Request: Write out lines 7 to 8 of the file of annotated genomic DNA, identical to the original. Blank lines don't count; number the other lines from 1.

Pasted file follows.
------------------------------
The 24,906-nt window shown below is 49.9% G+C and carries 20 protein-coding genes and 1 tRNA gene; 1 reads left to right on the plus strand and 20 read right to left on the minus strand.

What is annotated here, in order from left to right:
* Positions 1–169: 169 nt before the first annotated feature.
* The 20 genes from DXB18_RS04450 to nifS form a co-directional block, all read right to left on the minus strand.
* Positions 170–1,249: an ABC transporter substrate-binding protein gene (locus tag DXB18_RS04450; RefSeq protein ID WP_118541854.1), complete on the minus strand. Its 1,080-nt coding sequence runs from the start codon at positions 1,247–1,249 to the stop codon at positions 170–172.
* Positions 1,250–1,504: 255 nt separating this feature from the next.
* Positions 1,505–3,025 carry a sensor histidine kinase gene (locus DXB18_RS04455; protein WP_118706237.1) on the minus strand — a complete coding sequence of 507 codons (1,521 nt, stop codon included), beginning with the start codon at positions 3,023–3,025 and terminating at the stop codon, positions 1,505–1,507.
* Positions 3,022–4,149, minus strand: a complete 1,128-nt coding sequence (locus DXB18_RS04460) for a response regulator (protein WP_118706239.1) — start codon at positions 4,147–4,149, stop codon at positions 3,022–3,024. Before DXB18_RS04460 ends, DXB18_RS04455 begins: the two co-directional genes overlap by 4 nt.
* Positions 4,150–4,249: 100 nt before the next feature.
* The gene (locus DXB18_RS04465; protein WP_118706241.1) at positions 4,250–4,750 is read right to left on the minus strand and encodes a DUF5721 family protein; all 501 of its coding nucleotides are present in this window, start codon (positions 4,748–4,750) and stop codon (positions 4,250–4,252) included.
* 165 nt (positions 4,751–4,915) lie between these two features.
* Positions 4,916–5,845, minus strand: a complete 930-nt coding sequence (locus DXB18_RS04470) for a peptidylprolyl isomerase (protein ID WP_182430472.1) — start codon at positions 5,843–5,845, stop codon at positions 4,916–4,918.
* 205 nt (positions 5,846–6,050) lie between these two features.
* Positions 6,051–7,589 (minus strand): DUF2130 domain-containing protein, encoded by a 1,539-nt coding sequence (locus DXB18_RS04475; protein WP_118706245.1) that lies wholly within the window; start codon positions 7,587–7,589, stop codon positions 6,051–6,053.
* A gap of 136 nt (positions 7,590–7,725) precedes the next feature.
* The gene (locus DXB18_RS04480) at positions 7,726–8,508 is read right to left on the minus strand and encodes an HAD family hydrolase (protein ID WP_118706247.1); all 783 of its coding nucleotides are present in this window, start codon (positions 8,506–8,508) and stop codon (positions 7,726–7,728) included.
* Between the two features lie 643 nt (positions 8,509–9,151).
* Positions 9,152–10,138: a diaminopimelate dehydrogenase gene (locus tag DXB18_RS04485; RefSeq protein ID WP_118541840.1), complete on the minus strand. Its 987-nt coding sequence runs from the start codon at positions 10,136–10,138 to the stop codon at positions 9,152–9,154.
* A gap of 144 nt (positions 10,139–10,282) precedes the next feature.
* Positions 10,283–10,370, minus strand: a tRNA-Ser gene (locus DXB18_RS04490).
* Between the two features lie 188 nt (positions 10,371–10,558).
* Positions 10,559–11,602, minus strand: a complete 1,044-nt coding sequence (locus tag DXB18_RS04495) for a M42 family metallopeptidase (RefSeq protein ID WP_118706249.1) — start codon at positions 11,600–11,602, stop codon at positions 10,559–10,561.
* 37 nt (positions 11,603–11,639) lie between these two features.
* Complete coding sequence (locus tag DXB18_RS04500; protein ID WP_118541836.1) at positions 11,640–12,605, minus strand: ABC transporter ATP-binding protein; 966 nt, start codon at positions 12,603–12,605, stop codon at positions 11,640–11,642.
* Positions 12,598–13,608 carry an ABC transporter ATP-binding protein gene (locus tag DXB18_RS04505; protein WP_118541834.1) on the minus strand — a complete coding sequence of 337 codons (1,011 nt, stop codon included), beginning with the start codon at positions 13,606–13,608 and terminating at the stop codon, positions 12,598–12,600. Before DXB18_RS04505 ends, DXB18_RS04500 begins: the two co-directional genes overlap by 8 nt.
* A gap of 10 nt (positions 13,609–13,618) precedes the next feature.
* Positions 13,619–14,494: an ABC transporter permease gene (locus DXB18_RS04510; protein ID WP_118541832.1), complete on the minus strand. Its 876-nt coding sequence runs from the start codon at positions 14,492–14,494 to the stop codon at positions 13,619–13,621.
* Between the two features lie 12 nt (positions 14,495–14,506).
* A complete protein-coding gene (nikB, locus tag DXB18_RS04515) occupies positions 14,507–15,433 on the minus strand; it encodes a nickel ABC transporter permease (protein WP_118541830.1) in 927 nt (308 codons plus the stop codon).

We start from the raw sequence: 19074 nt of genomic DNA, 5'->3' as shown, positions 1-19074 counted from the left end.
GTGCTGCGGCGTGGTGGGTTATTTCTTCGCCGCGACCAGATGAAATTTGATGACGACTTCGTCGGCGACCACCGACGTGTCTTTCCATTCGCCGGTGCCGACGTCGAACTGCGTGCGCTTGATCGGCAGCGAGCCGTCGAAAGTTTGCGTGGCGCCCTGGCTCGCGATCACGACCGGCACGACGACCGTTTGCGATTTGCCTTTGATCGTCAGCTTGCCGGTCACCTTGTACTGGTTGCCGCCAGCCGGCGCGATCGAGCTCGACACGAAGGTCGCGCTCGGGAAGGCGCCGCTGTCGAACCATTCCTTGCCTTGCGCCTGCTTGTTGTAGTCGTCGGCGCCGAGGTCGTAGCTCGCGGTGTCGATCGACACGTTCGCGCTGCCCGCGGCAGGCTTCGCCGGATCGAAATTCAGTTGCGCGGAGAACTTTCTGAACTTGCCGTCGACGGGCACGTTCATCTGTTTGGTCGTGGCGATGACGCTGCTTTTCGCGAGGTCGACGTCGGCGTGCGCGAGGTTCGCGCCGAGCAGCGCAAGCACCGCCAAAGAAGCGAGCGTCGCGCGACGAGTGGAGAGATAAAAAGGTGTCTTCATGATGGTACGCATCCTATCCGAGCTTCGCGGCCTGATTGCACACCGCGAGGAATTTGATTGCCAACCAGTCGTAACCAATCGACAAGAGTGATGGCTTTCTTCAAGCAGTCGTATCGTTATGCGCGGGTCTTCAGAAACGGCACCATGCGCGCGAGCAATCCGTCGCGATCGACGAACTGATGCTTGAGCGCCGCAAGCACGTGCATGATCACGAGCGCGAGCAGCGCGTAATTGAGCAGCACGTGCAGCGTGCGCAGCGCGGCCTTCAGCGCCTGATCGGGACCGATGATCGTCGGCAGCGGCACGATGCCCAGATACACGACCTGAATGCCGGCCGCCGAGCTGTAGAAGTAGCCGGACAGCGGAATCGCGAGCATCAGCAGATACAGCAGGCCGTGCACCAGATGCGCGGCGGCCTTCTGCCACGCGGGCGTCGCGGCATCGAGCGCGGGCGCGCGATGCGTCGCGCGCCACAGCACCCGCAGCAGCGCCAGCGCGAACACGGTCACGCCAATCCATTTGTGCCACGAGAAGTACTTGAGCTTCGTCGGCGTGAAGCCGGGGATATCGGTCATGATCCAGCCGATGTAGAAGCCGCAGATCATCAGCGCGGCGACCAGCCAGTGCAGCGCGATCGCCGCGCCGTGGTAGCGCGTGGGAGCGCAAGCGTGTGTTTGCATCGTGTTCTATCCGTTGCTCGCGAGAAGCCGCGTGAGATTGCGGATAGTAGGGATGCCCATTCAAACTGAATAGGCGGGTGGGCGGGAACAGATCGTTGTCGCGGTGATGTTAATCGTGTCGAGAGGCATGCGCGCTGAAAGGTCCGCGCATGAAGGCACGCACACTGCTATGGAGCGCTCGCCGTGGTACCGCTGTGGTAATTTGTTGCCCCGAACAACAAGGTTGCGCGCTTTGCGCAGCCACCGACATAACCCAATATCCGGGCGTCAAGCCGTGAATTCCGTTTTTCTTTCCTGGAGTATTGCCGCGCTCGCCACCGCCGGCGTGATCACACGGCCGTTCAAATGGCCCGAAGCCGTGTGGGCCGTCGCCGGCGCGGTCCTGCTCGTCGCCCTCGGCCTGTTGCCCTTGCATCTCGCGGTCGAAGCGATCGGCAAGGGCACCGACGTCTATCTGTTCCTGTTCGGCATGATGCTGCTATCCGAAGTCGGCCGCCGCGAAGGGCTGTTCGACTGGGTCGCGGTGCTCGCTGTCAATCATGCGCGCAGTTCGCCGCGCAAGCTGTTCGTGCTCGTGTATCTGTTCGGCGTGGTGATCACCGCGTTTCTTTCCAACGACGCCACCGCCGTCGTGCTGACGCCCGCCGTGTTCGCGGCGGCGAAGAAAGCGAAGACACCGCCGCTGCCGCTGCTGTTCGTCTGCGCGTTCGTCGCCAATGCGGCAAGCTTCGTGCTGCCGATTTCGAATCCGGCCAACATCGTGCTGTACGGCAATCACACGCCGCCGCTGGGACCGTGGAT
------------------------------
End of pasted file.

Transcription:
* Positions 1,505–3,025 carry a sensor histidine kinase gene (locus DXB18_RS04455; protein WP_118706237.1) on the minus strand — a complete coding sequence of 507 codons (1,521 nt, stop codon included), beginning with the start codon at positions 3,023–3,025 and terminating at the stop codon, positions 1,505–1,507.
* Positions 3,022–4,149, minus strand: a complete 1,128-nt coding sequence (locus DXB18_RS04460) for a response regulator (protein WP_118706239.1) — start codon at positions 4,147–4,149, stop codon at positions 3,022–3,024. Before DXB18_RS04460 ends, DXB18_RS04455 begins: the two co-directional genes overlap by 4 nt.